This paper reviews on various approaches and methodologies for understanding contributing factors to food palatability through flavor analysis. A retronasal aroma simulator (RAS) was used for the analysis of the volatiles released in a mouth cavity during mastication. The flavor products of RASAROMA® series were developed based on RAS analysis to add genuine character to various fruit flavors. A RAS was also utilized as a useful tool to make adjustment of the retronasal aroma profiles, which led to develop flavor products customized for non-calorie drinks that made flavored drinks taste like drinks sweetened with sugar. The effects of milk addition on flavor release were investigated, and a novel procedure has been proposed to predict the relative release of each odorant’s release from milk added drinks to that from water. Some of the contributing factors to food palatability have been revealed by these findings, but full understanding of the palatability is still under way.
Visible-near infrared spectra of 576 “Fuji” apples harvested in 2015 and 2016 were acquired with an apple sorting machine. One month after the spectral acquisition, the cut surface of each samples was scanned, and the occurrence of internal fresh browning was assessed. Various preprocessing methods, including newly proposed brute force differential absorbance, were applied to spectra acquired by the top and bottom spectrometer installed in the sorting machine, and models for the prediction of the occurrence of internal browning were built by partial least squares discriminant analysis. When a “metamodel” was developed by combining models with the lowest error discrimination rate for each of the top and bottom spectrometer, it was possible to predict the occurrence of internal browning with 19.8% classification error, 88.6% sensitivity and 78.1% specificity. In this research, a sorting machine which is installed in actual apple sorting factories was used. Therefore, the results of this research can be easily applied to the apple sorting sites, and it is expected to contribute to the added value improvement of “Fuji” apples.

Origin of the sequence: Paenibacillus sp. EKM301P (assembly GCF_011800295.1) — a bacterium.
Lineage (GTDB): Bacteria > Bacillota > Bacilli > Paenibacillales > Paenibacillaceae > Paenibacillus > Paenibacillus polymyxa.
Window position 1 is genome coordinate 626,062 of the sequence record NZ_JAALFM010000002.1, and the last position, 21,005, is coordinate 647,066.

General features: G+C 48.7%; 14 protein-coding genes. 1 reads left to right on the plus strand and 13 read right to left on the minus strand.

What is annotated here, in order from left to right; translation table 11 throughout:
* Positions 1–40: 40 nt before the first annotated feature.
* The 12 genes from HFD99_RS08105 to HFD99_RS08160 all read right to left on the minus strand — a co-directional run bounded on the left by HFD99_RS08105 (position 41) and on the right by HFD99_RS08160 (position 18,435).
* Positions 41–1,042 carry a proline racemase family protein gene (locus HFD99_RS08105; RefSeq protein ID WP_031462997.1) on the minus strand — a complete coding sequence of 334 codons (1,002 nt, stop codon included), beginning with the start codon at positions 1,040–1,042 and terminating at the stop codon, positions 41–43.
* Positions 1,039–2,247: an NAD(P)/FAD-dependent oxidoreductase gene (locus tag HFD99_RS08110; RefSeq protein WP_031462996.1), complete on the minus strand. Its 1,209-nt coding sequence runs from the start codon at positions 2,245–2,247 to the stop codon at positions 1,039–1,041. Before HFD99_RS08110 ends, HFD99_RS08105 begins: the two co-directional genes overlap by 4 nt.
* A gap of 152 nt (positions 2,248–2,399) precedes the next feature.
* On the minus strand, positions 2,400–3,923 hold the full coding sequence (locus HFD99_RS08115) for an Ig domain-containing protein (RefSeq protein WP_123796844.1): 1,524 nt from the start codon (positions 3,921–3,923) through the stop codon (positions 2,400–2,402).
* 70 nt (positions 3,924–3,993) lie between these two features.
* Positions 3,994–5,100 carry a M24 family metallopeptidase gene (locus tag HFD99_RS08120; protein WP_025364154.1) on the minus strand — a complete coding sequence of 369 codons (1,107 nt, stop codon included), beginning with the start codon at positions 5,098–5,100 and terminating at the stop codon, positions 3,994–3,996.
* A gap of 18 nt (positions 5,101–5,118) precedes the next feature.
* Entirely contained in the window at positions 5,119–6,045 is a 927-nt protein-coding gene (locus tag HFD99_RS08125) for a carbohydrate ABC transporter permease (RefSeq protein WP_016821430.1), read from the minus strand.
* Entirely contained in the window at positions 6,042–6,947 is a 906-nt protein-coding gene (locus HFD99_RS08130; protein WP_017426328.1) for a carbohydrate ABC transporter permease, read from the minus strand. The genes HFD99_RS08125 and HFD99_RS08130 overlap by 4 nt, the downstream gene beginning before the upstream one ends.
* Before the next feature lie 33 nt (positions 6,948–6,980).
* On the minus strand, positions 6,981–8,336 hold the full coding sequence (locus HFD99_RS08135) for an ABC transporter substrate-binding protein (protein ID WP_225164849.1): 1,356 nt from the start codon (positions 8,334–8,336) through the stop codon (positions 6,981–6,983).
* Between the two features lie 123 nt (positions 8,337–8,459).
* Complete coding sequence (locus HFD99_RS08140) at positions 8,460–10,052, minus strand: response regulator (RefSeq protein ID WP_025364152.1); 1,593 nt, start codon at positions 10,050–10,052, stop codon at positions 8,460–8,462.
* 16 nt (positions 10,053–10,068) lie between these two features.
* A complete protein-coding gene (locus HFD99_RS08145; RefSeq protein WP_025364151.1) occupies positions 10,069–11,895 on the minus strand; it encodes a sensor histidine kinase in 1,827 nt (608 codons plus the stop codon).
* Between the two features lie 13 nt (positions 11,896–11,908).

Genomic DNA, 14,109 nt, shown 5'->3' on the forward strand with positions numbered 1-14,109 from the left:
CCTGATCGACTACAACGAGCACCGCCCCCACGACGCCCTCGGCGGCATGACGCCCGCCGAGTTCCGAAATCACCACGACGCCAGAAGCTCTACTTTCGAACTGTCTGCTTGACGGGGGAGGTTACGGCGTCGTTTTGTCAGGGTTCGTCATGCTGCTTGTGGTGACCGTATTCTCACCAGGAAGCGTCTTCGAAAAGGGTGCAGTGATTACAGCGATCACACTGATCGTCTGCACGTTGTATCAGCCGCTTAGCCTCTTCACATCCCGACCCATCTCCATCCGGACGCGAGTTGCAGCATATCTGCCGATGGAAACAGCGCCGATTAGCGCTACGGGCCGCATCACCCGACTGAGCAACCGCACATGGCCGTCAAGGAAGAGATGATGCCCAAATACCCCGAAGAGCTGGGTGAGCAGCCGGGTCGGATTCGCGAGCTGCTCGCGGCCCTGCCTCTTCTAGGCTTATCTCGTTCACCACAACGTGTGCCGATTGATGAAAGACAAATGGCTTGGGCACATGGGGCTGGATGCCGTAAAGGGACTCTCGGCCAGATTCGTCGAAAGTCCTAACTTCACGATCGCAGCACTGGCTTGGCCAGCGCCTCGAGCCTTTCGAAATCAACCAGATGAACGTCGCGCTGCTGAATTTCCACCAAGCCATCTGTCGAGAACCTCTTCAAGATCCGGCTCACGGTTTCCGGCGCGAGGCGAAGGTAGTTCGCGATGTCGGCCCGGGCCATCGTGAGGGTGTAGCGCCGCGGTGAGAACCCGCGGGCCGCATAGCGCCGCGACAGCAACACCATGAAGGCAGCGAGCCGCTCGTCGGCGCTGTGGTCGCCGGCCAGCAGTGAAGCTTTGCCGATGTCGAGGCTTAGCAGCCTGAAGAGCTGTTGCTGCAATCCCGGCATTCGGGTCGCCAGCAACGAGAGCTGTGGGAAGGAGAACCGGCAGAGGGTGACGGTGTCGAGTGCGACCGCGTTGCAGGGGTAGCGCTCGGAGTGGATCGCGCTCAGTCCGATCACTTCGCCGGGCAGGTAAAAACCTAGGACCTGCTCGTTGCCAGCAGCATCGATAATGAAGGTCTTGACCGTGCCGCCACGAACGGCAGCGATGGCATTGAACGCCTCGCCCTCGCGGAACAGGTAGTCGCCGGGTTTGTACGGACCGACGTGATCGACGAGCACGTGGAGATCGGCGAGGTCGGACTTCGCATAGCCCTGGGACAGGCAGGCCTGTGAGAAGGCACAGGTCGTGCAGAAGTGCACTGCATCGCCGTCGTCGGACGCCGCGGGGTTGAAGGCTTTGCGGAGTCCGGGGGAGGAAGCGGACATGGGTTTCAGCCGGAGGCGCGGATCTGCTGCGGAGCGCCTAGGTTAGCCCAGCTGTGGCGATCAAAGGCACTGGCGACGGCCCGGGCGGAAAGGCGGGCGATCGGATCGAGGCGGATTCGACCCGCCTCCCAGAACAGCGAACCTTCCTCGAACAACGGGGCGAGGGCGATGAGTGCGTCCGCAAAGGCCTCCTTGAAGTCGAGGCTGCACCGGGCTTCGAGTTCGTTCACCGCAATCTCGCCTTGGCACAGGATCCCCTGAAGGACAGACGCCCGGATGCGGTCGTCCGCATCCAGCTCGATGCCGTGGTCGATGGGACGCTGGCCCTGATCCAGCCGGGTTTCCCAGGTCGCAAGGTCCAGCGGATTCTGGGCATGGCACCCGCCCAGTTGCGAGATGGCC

X-ray diffraction (XRD) was used to analyse potato starch with a 20% moisture content that was made digestion-resistant by the addition of palmitic acid and heat treatment at temperatures in the range of 120-160℃. This starch was also analysed for the quantity of fatty acids able to form starch complexes and in vitro digestion test. Changes in molecular structure that accompany starch-fatty acid complex formation were then investigated based on the results from these analyses. XRD analysis confirmed that fatty acid addition caused emergence of new peaks in the region of 2θ＝13, 19°. There was a strong positive correlation between the 2 new peaks and the internal free fatty acid content, which also increased at higher heat treatment temperatures. This positive correlation suggested these peaks are attributable to structures from the starch-fatty acid complex.